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The OPEC+ joint technical committee asked China on Tuesday to help it assess the demand loss from the coronavirus outbreak, as OPEC and its allies are struggling to contain an oil market meltdown over the virus.
With oil prices falling into a bear market earlier this week, having dropped by more than 20 percent since a high in January, delegates from OPEC+ countries gathered in Vienna on Tuesday to discuss in an emergency meeting how the cartel and its allies should respond to the fast drop in prices.
The OPEC+ panel invited Wang Qun, China’s ambassador to international organizations in Vienna, to attend a closed-door meeting to helps assess the demand destruction. According to OPEC officials who spoke to Bloomberg, Wang told the committee delegates that China expects the virus impact would be localized and limited, and warned against overreaction.
As of early Wednesday, the coronavirus had already claimed 492 lives worldwide, mostly in China, and had infected more than 24,500 people in 25 countries. China’s oil demand amid the coronavirus outbreak is likely inflicting the worst oil demand shock to markets since the financial crisis of 2008-2009 and refiners are cutting refinery runs amid weak fuel demand.
The OPEC+ panel did not discuss cuts on Tuesday, but it continues the meeting on Wednesday. The meeting, according to Bloomberg’s sources, showed the usual power play seen at all OPEC+ meetings so far—OPEC’s largest producer Saudi Arabia pushing for more cuts, while Russia—the leader of the non-OPEC group of producers part of the deal—pushing back.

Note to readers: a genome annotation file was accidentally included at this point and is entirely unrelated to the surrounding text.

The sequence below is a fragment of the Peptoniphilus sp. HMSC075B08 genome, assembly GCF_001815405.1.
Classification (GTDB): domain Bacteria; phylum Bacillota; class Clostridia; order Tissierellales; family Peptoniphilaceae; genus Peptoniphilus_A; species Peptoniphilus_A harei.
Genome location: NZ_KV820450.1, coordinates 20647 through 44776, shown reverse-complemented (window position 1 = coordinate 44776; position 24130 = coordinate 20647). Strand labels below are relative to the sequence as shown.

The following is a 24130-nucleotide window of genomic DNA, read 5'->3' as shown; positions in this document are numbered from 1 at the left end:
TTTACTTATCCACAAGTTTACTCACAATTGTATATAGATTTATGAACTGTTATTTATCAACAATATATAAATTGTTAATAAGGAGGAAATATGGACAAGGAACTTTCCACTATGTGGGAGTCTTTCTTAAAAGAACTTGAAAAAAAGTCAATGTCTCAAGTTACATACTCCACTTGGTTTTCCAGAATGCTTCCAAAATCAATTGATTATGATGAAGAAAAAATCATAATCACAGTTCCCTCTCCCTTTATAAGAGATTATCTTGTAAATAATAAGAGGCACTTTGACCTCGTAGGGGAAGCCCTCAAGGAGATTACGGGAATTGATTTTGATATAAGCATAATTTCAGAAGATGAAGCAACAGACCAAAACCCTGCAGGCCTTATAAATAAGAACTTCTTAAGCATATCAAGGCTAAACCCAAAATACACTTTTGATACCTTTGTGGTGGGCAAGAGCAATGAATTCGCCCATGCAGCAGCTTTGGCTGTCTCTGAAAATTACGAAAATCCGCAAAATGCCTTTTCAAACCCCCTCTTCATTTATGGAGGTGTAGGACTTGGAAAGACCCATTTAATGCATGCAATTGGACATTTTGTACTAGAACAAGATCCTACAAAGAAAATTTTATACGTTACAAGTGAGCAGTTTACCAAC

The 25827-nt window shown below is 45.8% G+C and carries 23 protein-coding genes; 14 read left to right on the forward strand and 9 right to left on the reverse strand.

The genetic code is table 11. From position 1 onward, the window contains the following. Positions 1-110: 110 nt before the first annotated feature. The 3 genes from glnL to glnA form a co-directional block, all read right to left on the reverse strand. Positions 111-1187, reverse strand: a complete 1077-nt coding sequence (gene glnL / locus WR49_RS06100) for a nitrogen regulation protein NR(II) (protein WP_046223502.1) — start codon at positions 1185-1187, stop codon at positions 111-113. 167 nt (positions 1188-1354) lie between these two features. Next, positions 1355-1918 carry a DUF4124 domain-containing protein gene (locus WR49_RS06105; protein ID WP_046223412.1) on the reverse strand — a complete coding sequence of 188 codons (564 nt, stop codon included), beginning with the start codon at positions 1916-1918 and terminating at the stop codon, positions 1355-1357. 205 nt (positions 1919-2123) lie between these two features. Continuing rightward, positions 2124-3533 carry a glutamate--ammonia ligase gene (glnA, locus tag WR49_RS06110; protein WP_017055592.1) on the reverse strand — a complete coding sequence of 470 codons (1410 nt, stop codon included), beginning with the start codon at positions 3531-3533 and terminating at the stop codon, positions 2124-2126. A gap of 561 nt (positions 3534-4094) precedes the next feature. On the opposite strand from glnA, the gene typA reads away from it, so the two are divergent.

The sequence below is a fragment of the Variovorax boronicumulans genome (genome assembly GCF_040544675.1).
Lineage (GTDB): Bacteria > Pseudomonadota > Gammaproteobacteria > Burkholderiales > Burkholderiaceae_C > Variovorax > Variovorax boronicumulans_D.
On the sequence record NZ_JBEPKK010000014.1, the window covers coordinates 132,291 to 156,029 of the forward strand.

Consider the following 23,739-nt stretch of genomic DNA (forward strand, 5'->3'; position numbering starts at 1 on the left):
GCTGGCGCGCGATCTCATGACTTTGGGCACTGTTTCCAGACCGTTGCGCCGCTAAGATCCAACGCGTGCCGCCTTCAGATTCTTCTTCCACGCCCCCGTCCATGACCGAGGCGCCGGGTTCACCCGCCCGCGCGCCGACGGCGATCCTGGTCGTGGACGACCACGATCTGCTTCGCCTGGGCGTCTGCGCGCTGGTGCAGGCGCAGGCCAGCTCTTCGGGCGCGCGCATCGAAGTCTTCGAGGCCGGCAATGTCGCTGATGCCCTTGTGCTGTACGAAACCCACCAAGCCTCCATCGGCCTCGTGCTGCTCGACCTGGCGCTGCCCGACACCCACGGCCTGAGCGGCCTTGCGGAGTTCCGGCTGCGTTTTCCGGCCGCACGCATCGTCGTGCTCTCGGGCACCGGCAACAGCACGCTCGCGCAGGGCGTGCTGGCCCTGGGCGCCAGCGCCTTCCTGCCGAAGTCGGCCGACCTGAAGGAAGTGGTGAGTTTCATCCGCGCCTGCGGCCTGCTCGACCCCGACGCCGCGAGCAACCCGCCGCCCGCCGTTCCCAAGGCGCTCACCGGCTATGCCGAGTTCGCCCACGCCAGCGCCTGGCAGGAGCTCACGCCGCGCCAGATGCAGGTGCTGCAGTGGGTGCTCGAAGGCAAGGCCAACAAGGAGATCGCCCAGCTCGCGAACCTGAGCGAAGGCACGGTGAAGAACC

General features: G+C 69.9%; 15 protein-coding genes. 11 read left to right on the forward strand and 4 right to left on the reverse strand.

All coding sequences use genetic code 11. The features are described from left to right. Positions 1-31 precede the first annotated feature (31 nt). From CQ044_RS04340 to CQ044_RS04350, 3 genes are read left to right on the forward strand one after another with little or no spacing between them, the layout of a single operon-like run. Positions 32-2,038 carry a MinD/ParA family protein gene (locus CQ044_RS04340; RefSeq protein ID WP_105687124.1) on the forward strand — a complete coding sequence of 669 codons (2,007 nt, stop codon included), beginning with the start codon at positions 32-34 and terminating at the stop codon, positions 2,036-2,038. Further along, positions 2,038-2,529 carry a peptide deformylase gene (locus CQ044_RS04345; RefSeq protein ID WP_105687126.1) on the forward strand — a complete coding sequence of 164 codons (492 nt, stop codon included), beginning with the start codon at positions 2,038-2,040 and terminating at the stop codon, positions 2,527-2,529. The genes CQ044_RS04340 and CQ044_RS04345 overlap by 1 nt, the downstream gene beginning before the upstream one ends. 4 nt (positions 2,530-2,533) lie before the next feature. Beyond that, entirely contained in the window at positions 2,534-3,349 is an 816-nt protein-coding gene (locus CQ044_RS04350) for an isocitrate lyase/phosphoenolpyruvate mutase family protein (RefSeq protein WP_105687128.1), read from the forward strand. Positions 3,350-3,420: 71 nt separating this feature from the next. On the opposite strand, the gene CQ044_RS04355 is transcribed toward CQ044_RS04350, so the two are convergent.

The Saudis are pushing for an additional cut of at least 500,000 bpd and even 1 million bpd, delegates told Bloomberg.
Meanwhile, Russia’s Energy Minister Alexander Novak told reporters in Russia on Tuesday that Russia was ready to move up the March OPEC+ meeting to February, but added that only a careful assessment of demand drop would inform the coalition whether further cuts are needed.
OPEC’s own analysis at the panel meeting showed a 400,000-bpd drop in global oil demand growth over six months, delegates at the Tuesday meeting told Bloomberg.
Commenting on the need of additional cuts, ING strategists said on Wednesday:
“If we assume that OPEC numbers are correct, and then factor in the supply losses we are seeing from Libya at the moment, and assume that these last through until the end of Q1, 500Mbbls/d of additional cuts should be almost enough to balance the market over Q1, whilst over Q2 we would likely need to see current cuts of 1.7MMbbls/d rolled over through until at least the end of June.”
By Tsvetana Paraskova for Oilprice.com
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Tsvetana is a writer for Oilprice.com with over a decade of experience writing for news outlets such as iNVEZZ and SeeNews.
Saudi Arabia’s sudden enthusiasm for deepening the cuts could be motivated by two major factors.
The first is that it badly needs to stop oil prices falling as this adversely affects its economy and expands the budget deficit. Saudi Arabia needs an oil price of $80-$85 a barrel to balance its budget.
The second reason could be that its production is declining anyway as a result of fast depletion in the five major oilfields including Ghawar the world’s largest, that underpin its production. So by encouraging deeper cuts it hides natural declines in its production.
Russia is not keen on further deeper cuts because its economy can live with an oil price of $40 or less.
Dr Mamdouh G Salameh
International Oil Economist
Visiting Professor of Energy Economics at ESCP Europe Business School, London